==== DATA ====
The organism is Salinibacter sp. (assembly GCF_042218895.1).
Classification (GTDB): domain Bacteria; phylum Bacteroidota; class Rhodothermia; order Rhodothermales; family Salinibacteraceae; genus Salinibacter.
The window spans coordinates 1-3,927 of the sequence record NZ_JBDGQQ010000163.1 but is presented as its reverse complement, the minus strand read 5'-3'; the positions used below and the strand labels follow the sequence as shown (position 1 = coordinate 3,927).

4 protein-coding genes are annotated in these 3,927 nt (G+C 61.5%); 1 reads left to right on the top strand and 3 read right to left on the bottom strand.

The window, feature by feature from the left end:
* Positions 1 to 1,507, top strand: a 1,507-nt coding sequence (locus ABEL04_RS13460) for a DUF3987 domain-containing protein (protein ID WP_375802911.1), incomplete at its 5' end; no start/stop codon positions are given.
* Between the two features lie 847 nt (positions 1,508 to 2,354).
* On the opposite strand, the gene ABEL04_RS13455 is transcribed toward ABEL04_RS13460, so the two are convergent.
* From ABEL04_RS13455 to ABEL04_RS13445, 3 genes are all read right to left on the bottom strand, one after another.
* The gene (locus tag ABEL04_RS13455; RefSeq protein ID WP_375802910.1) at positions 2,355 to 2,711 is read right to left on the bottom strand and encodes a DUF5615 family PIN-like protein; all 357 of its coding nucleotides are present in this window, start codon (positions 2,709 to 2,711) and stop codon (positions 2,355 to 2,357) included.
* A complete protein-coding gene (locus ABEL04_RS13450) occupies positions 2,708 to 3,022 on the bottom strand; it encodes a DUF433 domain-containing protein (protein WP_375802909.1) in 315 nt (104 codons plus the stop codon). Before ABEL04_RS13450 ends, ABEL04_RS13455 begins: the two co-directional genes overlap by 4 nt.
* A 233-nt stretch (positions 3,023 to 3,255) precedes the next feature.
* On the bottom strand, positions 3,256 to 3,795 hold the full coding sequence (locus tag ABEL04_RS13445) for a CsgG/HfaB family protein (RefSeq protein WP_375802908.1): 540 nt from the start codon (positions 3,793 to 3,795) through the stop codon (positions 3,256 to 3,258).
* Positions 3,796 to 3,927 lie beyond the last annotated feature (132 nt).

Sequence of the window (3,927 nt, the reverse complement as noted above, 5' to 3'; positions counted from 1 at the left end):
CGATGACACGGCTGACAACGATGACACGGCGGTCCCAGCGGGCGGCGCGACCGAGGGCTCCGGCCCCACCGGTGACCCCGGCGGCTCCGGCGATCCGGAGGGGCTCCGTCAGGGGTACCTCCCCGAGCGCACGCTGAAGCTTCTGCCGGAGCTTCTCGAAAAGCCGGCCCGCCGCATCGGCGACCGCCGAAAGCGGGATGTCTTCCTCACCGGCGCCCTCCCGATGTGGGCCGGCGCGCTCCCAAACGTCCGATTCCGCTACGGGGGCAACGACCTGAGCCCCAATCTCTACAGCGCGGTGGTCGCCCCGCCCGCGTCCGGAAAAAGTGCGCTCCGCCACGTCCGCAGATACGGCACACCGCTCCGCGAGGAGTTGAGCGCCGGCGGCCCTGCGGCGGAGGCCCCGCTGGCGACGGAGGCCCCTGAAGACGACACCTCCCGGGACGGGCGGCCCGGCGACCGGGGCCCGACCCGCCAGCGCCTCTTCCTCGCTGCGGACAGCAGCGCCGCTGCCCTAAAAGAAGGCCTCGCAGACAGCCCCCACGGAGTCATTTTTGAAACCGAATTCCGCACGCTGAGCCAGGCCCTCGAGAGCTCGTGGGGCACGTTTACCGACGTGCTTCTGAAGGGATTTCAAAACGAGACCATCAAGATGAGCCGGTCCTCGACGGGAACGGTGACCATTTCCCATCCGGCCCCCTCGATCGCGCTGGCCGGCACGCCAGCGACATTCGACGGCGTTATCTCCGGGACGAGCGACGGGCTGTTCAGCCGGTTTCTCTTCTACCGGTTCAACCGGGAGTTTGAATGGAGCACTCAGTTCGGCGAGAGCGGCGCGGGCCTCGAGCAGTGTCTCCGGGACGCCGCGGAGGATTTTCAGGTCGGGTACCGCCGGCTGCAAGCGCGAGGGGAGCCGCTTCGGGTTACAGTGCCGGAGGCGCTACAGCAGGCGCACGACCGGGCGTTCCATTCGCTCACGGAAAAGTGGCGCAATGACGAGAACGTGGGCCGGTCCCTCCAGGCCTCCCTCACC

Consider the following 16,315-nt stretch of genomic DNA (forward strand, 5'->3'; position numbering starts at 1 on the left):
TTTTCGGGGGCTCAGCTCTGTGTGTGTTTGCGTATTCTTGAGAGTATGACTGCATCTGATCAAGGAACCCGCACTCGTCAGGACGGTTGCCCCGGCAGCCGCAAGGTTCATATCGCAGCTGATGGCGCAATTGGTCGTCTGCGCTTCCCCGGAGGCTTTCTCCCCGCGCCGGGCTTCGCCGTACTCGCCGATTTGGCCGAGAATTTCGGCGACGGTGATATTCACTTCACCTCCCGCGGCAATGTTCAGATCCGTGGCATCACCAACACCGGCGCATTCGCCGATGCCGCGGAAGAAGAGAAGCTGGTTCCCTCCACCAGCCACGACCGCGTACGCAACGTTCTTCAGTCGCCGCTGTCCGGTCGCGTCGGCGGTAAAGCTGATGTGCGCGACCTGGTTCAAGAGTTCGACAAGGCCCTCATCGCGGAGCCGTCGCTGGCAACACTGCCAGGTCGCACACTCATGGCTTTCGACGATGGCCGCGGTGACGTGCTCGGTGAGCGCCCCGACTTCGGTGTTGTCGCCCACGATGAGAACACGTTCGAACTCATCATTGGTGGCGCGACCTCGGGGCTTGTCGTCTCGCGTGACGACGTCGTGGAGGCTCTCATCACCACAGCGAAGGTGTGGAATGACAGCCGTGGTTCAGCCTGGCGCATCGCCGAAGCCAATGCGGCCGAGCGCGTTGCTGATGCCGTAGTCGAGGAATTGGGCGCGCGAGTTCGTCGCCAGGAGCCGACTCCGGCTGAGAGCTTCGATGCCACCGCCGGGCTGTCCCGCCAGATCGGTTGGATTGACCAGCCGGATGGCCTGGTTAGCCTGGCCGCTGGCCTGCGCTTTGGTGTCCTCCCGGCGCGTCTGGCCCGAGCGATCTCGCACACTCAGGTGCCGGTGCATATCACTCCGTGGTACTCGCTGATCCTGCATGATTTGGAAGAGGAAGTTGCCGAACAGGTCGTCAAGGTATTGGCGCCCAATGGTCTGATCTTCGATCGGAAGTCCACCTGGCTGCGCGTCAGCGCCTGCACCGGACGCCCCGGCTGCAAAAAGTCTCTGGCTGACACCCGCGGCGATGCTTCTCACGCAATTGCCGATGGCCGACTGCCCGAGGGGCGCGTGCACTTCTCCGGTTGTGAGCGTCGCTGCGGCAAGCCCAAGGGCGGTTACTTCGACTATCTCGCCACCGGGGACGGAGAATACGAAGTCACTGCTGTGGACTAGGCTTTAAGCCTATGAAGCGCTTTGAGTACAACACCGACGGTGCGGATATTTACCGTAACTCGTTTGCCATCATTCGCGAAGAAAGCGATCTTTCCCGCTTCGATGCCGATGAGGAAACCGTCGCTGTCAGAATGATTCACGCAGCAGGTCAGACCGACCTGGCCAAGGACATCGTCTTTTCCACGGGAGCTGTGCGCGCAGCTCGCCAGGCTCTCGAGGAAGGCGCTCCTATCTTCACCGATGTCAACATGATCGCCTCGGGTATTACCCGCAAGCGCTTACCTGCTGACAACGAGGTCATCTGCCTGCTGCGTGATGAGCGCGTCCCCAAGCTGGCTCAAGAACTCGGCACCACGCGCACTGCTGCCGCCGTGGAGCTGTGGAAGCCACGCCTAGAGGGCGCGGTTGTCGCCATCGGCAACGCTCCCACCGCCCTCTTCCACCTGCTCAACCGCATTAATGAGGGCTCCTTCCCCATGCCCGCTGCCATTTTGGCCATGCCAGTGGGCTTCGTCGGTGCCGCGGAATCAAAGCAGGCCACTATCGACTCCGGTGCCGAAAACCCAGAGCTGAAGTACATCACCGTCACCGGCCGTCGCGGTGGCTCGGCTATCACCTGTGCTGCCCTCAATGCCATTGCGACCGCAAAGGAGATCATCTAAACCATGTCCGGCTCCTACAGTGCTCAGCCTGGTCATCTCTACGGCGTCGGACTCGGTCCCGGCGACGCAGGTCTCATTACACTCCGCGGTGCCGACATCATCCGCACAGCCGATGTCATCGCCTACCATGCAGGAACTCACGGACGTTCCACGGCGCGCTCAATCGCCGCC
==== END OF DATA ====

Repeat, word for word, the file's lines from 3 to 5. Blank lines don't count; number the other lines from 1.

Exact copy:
The window spans coordinates 1-3,927 of the sequence record NZ_JBDGQQ010000163.1 but is presented as its reverse complement, the minus strand read 5'-3'; the positions used below and the strand labels follow the sequence as shown (position 1 = coordinate 3,927).

4 protein-coding genes are annotated in these 3,927 nt (G+C 61.5%); 1 reads left to right on the top strand and 3 read right to left on the bottom strand.

The window, feature by feature from the left end: